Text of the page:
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1 March 2007 Differences in Food Ingestion and Digestion Among Sheep Classified as High or Low Sagebrush Consumers
M. J. Fraker-Marble, K. L. Launchbaugh, J. W. Walker
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Animals vary substantially in amount of three-tip sagebrush (Artemisia tripartita [Rydb.] tripartita) or other chemically defended plants they will voluntarily consume. This individual variation results from differences in dietary experience and inherited digestive characteristics. We conducted a series of experiments to examine behavioral and digestive traits of sheep identified as high or low consumers of sagebrush. In a pen-acceptance trial, high sagebrush consumers ate the same amount of sagebrush as low consumers when they had unrestricted access to a basal ration of alfalfa pellets (P = 0.77). However, when animals were restricted to 75% of their recommended energy requirement, sheep identified as high consumers ate more sagebrush than low consumers (P = 0.05). In a digestion trial, sagebrush reduced the dry matter digestibility when it was added to a hay-based diet. In vivo digestibility of a diet containing 10% fresh sagebrush and 90% alfalfa/grass hay was higher for high sagebrush consumers than low consumers (P = 0.02). The parameters measured in this trial suggest sheep that willingly consume high amounts of sagebrush, digest diets containing sagebrush more efficiently than low consumers.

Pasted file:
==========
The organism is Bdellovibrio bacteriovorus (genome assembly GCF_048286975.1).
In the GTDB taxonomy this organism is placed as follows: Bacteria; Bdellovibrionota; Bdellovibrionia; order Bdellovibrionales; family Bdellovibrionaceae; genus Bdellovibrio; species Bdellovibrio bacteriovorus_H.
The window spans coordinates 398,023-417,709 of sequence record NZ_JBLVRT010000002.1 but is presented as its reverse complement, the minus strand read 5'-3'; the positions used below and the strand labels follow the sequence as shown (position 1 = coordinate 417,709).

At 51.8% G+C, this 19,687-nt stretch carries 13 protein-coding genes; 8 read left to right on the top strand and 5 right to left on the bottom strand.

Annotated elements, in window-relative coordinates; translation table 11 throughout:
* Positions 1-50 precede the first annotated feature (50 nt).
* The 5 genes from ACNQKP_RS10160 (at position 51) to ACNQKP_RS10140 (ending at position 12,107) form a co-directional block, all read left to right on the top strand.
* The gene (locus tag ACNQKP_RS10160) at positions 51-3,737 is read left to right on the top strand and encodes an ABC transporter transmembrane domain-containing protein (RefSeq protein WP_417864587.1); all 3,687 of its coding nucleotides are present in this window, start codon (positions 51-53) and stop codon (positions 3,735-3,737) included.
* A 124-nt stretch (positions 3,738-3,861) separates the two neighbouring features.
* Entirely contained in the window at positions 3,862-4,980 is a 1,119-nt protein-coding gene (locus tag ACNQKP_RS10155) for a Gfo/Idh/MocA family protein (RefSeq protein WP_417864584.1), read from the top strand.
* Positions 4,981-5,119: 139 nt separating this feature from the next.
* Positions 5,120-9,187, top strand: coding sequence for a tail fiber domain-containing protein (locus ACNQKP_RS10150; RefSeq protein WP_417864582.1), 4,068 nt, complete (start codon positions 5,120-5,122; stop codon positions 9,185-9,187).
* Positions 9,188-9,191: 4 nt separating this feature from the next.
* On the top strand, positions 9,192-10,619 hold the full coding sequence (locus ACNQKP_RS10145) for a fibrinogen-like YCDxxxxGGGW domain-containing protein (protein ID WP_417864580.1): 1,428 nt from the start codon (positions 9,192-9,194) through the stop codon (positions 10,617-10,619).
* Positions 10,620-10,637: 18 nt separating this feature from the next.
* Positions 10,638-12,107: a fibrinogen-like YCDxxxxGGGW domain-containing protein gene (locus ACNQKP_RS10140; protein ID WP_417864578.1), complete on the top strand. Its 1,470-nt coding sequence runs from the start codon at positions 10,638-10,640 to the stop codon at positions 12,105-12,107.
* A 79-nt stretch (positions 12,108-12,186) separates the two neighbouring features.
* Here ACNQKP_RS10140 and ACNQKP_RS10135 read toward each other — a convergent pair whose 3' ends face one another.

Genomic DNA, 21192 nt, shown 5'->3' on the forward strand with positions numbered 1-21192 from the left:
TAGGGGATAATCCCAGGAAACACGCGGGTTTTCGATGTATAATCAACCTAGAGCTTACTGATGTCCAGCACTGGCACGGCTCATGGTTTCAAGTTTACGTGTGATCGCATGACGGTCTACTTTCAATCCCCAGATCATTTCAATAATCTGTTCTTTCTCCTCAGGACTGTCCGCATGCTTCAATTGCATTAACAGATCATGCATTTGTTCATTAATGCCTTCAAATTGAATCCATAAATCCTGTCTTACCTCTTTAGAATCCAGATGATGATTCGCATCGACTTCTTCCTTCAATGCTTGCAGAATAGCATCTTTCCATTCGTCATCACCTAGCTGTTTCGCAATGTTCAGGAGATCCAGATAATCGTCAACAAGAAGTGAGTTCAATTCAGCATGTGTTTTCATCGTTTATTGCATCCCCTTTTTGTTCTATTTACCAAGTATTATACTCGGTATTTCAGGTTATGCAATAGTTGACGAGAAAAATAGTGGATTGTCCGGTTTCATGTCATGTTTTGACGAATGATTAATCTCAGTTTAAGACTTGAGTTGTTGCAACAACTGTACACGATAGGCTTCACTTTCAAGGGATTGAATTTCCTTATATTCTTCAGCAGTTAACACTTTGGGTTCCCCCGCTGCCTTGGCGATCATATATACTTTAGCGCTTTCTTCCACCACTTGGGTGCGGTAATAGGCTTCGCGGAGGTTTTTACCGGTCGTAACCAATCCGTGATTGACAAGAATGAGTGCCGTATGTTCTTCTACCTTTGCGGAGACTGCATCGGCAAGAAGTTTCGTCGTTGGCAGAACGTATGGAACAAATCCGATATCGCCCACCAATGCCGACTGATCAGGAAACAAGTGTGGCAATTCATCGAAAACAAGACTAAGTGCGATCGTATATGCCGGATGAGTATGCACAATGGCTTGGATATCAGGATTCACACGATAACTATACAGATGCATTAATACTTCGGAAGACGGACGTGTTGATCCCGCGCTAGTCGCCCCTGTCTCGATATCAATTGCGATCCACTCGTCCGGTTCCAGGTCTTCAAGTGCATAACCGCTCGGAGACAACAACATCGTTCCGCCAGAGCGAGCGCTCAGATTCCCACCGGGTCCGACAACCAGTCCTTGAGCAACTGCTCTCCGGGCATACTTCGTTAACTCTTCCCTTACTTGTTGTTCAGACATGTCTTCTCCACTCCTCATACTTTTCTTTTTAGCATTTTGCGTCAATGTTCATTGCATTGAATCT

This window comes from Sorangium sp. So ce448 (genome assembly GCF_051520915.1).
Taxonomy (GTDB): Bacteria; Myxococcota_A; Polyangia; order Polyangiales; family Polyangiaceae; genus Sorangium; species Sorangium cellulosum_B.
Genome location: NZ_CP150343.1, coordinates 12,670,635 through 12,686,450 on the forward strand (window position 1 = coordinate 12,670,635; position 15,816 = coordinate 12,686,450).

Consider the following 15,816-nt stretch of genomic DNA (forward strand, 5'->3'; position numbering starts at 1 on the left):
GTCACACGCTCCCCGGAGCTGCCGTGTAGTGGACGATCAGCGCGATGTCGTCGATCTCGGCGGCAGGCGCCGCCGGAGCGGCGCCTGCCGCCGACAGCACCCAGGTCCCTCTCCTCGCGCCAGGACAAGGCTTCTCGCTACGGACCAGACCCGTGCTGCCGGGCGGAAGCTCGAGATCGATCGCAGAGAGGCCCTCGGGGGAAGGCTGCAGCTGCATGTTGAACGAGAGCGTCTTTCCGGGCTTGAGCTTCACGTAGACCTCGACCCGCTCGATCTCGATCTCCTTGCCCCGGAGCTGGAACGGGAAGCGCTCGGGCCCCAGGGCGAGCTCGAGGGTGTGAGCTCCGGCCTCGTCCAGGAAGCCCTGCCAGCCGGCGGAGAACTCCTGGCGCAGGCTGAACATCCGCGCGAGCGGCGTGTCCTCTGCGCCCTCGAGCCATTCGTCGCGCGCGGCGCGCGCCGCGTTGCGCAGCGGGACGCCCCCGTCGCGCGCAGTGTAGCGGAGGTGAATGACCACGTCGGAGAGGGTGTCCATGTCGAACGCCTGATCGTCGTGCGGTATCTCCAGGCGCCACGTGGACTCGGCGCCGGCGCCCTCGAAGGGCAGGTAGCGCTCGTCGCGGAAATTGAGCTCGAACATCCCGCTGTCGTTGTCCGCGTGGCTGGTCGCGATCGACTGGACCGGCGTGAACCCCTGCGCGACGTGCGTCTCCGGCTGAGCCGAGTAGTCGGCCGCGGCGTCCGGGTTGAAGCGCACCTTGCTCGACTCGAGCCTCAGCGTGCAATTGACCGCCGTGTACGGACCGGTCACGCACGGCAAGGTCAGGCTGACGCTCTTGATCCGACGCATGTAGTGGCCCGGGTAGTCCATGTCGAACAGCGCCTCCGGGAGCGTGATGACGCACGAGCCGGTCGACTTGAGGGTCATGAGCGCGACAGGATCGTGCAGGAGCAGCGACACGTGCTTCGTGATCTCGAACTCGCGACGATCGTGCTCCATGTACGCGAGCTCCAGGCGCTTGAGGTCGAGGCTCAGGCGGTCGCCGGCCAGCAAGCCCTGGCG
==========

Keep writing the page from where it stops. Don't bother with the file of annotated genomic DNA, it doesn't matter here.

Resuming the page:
M. J. Fraker-Marble, K. L. Launchbaugh, and J. W. Walker "Differences in Food Ingestion and Digestion Among Sheep Classified as High or Low Sagebrush Consumers," Rangeland Ecology and Management 60(2), 191-194, (1 March 2007).
Received: 6 October 2005; Accepted: 1 December 2006; Published: 1 March 2007

chemically defended plants
diet selection
digestion balance
grazing behavior
prescribed grazing
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